Planning and Zoning Commissioners this week recommended that Town Council approve a text amendment to the Master Plan related to senior housing at its March 6 council meeting.
“This is the next iteration of the 2006 Master Plan that already mentions senior housing,” said Development Services Executive Director Doug Powell during the Feb. 27 meeting.
The purpose of adding defining wording related to senior housing is to streamline the application process for potential developers of this specific type of residential housing.
The reality of the need to clarify the senior housing process came into sharp relief when two developers approached the town about the possibility of presenting an application to build Texas Home Tax Credit (HTC) affordable senior rental property.
The public and council instead focused on the negative aspects of those two specific developments; rather than allowing the possibility of any HTC developments to submit an application. As a result, the town eliminated itself from hearing any future HTC-subsidized housing developments in 2017.
As a hindsight fix, Town Council requested P&Z Commissioners to examine the Master Plan. The result was a proposal to eliminate the current first step—applying for a Master Plan amendment—and create a Policy Statement in its place.
The commissioners recommended that senior housing developers meet a specific Town Policy statement of requirements prior to submitting an application, rather than requesting a Master Plan amendment after filing an application. The zoning, plat and site plan approval steps remain intact as currently written.
In other words, it’s a “preventive” step that eliminates a development that doesn’t meet set criteria for the specific land use up front, instead of the current need to request Master Plan waivers or exceptions afterwards.
“A [replacement] policy statement saying that the Town is in favor of these certain [senior housing] developments, if they meet these specific requirements,” said Commissioner David Johnson. “Having a policy statement as part of the Master Plan is to provide a level of comfort for developers and won’t hold a super-majority [council] vote requirement over their heads to go forward.”
It was also pointed out that having developers meet policy requirements will level the playing field in competition with other communities when developers are looking to propose senior housing projects. In addition, using “should” instead of “shall” will leave a lot of room for discretion.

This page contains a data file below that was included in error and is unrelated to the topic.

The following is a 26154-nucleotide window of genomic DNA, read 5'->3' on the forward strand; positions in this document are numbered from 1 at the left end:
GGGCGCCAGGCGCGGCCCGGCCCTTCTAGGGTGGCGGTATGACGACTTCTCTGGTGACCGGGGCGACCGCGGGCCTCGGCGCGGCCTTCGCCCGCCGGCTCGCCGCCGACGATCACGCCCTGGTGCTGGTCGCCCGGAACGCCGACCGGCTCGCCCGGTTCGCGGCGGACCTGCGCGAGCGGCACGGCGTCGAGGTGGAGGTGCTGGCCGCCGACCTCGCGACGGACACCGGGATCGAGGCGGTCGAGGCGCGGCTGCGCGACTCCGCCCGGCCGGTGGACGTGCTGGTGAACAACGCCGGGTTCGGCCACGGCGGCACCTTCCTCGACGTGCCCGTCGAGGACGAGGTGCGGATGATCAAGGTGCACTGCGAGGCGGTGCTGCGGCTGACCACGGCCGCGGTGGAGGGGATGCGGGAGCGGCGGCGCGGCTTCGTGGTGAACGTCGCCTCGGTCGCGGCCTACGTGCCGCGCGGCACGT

As a replacement for the current first-step in the Master Plan for senior housing, the wording for the Policy statement is: to encourage high-quality, age-restricted [55-years of age and older], independent housing projects with high-quality amenities, services and programs; building accessibility standards; easy-access to arterial streets and signals; and appropriate transitioning with existing neighbors.
In addition, age-restricted housing types will include for-rent, multi-family, independent senior living: multi-family; single-family attached, town home duplex, bungalow; single-family detached; or others.
The issue of senior housing location was what hijacked the approval for HTC applications and it was the major topic of discussion in setting policy criteria.
It centered on: maintaining a proposed Overlay boundary; extending that geographic boundary; change the boundary from geographic to a bullseye target-type radius with the Senior Center and hospital as its center; setting distance limits from major intersections; or, giving preference to “infill” locations.
Johnson said he believes that to use either an Overlay or a bullseye target approach to senior housing developments favors the existing land-use property owners over other owners, which is unfair.
P&Z Chair Claudio Forest agreed with Johnson, saying: “Within an Overlay or a boundary format, property owners now know that their property has increased in value, because a development is coming.”
“It’s a policy decision that says having a certain use is more desirable closer to medical services,” said Commissioner Al Linley. “The need for medical services is not as great with an active adult community; is not as great as with an assisted-living facility. I don’t favor any land-use boundaries. For infill sites use buffers for incentives, but to accelerate the process by allowing developers to abandon geographic specifications and, instead, examine site-types items will expand the development of that kind of use.”
Commissioner Heth Kendrick said that using a bullseye target and a two-mile buffer could be used to set certain incentives– such as a percentage or hierarchy— to encourage developers to locate a project where the town has a preference.
By taking the approach for open land-use options town-wide, with the exception of certain districts—such as the Cross Timbers District or low-density residential zoned areas, means the market will determine the location, if—like any project– it first passes town staff.
Ultimately, the other commissioners agreed with Linley to set the location criteria for the policy statement as: non-restricted and including the Long Prairie [FM 2499 corridor] District and districts to the south, including the Lakeside District.
Finally, the types of incentives to be included for senior housing are: park fee waivers, but a project should still include open-spaces, such as courtyards; waive new water and wastewater studies—if already completed; waive a TIA (Traffic Impact Assessment) study if current, or reimburse the developer if needed; and, waive environmental quality criteria.
“A developer still has to come forward before the council and prove that the project makes sense for a particular location,” said Powell. “By eliminating the Master Plan amendment [step], there is [still] zoning and a PD that means everyone is still ‘going to kick the tires.’”